MY WIFE, CATHY, IS A TEACHER WHO COMES FROM A FAMILY
of educators. Her father taught history for 35 years, and her brother is a
public school superintendent.
Recently, she shared with me how the establishment of public education
paralleled the Industrial Revolution. As traditionally agrarian societies in
America and Europe gave way to industrialization, people moved to cities
to work in factories and quickly needed skills beyond farming.
Beginning in the mid-1800s, education, which was once the privilege of
the wealthy, began to expand to other economic groups. The emphasis in
what was taught shifted away from the classics—Latin, Greek, and ancient
history—to the more practical subjects of reading,
In England, the Factory Act of 1833 required two
hours a day of compulsory education for children
working in factories. In 1852, Massachusetts became
the first U.S. state to require each town to operate a
Widespread compulsory education did not catch
on in the U.S. until the 1920s and was viewed as one
way to integrate immigrants into American culture.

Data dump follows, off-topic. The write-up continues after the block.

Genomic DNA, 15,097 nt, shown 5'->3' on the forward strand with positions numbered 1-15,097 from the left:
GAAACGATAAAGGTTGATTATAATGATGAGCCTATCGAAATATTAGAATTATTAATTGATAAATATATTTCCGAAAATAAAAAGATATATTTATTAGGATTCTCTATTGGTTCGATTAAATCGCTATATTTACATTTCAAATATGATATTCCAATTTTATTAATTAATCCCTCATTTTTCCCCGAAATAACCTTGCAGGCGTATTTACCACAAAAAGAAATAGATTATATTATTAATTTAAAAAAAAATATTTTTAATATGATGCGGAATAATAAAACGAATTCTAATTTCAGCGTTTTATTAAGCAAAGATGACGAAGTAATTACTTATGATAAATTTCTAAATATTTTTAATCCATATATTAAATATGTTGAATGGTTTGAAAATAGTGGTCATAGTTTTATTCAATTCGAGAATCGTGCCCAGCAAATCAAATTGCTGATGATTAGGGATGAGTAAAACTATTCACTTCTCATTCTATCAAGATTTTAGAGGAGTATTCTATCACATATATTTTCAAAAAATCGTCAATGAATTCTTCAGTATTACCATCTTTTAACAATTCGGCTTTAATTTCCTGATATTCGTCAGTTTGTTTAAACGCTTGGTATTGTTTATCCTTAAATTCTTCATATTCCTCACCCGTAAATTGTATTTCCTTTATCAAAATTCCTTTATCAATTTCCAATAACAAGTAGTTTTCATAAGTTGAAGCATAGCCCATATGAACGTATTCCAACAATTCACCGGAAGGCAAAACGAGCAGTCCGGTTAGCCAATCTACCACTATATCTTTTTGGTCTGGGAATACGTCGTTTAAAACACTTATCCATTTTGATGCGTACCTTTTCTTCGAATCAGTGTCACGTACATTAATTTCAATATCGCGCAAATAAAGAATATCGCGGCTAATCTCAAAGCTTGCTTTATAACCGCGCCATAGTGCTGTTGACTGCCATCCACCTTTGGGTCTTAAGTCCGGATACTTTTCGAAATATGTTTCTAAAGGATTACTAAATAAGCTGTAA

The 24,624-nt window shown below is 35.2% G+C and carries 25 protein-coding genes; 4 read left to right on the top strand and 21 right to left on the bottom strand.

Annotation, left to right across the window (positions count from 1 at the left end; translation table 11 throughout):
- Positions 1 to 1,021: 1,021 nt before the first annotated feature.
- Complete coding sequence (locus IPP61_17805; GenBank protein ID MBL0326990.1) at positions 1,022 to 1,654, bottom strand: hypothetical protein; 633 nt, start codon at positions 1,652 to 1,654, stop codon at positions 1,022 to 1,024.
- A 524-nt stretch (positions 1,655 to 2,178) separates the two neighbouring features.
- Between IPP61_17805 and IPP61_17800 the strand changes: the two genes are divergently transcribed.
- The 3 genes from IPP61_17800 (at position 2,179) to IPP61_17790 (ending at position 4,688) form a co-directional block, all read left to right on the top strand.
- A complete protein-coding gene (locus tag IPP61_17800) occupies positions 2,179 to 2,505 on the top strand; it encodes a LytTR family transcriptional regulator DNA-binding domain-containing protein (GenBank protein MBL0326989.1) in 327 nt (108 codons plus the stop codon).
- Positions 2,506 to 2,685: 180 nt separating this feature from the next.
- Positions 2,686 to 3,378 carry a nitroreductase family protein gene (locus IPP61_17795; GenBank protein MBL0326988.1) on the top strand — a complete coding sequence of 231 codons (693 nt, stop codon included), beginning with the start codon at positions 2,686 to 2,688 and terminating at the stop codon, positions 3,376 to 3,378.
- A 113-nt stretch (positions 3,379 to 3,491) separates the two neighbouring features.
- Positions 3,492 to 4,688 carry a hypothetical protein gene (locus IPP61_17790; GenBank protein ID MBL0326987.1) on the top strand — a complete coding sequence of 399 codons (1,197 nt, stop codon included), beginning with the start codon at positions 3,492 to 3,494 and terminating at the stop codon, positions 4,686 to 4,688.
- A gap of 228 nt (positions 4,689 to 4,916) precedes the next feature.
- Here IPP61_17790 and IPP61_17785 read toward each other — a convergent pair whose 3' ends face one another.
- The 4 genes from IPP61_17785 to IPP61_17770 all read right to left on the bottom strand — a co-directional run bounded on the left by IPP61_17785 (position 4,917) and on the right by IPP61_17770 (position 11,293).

Gradually, education came to be seen as a right.
Just as at the start of the Industrial Revolution, public education today is at a crossroads. An often-cited
McKinsey & Co. report from 2017 predicted that
robots would replace some 800 million workers worldwide by 2030. In advanced economies, the report said, up to one-third of
workers may need to be retrained to find new jobs.
Today, more than half of the fastest-growing jobs in the U.S. are STEM
(science, technology, engineering, and math)-related and nearly 80 percent of future careers are expected to require some of these skills. Yet studies show that less than one-third of current U.S. 8th graders demonstrate
proficiency in math and science. Only 16 percent of high-school students
say they are interested in a STEM career.
We have already seen how difficult it is to find technicians to install and
maintain the ever-advancing automated systems in today’s manufacturing
and distribution facilities. As these systems grow in number and complexity, keeping up with the rising demand will be extremely challenging.
Just as the Industrial Revolution spurred the spread of public education,
the robotic revolution must spur a widespread rethinking of how and
what students are taught. As students head back to their classrooms this
month and next, we encourage schools to place greater emphasis on STEM
subjects, problem solving, and critical thinking to better prepare them to
meet the future.
Senior News Editor
Editor at Large
Editor at Large
Director of Creative Services
Director of eMedia
Managing Editor - Digital
Mitch Mac Donald
Group Editorial Director
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500 East Washington Street
North Attleboro, MA 02760
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